For those who aren’t in the know, Baidu is China’s very own Google, since Google is banned in China. Not only is it one of the largest internet companies in the world but it is also the leader of AI technology across the entire board.

Not only does Baidu have the technology, it also has the leverage of China’s large population of around 731 million people that offer China a great data infrastructure unparalleled to any other country. And it is Big Data that is the soul of Artificial Intelligence – without it, their is no “intelligence” per se.

Phones That Are Actually AI Enabled – And Ones That Will Be

Huawei just unveiled a few days or so ago their latest line of Artificial Intelligent integrated Smartphones: The Mate 10, Mate 10 Pro and Porsche Design Mate 10 which are all equipped with Kirin 907 chipsets. Used with HiAI mobile computing platform, these AI chips provide a vastly improved AI experience.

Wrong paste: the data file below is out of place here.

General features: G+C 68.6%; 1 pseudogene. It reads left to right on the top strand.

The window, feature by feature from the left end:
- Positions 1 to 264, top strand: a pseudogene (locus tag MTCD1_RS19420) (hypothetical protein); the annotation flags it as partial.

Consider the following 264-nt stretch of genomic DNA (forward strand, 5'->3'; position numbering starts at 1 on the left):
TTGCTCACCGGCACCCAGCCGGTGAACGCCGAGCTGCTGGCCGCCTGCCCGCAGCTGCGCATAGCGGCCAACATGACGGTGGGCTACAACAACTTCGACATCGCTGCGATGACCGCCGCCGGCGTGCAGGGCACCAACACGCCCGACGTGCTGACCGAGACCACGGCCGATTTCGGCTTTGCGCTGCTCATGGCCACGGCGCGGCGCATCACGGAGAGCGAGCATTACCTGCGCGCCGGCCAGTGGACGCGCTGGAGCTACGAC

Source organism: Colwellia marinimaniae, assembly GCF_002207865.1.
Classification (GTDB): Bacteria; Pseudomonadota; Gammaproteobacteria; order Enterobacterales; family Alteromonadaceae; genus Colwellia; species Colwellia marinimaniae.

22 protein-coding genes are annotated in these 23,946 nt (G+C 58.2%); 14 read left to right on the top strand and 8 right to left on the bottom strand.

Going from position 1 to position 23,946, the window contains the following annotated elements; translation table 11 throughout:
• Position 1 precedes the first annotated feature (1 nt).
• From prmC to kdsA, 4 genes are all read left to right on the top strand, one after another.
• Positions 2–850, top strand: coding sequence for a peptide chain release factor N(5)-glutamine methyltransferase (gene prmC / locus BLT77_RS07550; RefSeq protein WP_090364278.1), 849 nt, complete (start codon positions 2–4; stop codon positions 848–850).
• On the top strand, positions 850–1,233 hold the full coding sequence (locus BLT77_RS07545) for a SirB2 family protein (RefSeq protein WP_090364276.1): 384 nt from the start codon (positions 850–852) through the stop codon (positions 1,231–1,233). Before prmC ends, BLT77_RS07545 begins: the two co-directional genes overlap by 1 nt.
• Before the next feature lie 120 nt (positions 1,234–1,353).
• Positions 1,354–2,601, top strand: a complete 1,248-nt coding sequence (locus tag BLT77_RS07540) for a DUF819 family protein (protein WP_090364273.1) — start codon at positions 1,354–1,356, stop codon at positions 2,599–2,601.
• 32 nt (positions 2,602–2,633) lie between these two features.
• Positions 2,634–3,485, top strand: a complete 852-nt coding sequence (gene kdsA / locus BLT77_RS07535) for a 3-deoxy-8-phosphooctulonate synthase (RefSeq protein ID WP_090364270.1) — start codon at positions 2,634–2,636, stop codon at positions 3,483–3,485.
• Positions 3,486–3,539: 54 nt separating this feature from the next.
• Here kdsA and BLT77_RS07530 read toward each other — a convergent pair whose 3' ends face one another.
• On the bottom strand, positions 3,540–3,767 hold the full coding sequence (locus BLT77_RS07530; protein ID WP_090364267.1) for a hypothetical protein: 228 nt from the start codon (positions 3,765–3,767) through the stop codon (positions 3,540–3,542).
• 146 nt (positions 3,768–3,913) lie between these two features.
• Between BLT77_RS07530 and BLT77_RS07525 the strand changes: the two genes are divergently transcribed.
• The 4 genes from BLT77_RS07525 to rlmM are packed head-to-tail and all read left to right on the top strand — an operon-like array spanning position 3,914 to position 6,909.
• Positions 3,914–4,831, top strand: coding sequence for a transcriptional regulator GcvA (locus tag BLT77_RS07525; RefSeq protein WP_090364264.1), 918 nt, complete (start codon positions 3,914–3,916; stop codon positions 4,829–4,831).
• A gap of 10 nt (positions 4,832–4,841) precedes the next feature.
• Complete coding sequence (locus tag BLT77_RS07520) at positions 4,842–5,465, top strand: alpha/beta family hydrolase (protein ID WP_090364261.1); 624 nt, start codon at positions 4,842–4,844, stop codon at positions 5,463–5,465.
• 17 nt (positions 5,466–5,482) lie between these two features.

Richard Yu, CEO of the Huawei Consumer Business Group, said “As we enter the age of intelligence, AI is no longer a virtual concept but something that intertwines with our daily life. The Huawei Mate 10 Series introduces the first mobile AI-specific Neural Network Processing Unit, launching a new era of intelligent smartphones.”

As was reported by UK-based tech site TechLoot, iPhone is far behind the game, looking to reveal their own version of an AI chip sometime in 2018. From Panasonic with their ELUGA RAY MAX, Finland’s Nokia and South Korea’s LG, they’re all working to develop phones that are AI equipped.

Is All This Artificial Intelligence Really Good for Us

According to some reports from leaders within the tech industry, by the year 2020 one in three Smartphones will be equipped with Machine Learning, not simply Artificial Intelligence. That is over half a billion Smartphones that will be able to predict much of what you do, where you go, when you go there (even before you actually go), how you spend your money and most likely what your spending habits will be in the future.